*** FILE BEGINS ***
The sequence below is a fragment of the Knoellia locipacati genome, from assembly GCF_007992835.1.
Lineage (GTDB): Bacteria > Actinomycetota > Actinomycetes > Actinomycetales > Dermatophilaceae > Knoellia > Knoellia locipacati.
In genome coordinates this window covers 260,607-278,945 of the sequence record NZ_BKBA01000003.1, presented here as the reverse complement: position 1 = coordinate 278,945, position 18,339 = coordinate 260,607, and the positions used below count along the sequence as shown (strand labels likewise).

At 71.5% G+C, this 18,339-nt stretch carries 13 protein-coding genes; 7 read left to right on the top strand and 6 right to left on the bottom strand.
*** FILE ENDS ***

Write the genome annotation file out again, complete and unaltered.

The sequence below is a fragment of the Knoellia locipacati genome, from assembly GCF_007992835.1.
Lineage (GTDB): Bacteria > Actinomycetota > Actinomycetes > Actinomycetales > Dermatophilaceae > Knoellia > Knoellia locipacati.
In genome coordinates this window covers 260,607-278,945 of the sequence record NZ_BKBA01000003.1, presented here as the reverse complement: position 1 = coordinate 278,945, position 18,339 = coordinate 260,607, and the positions used below count along the sequence as shown (strand labels likewise).

At 71.5% G+C, this 18,339-nt stretch carries 13 protein-coding genes; 7 read left to right on the top strand and 6 right to left on the bottom strand.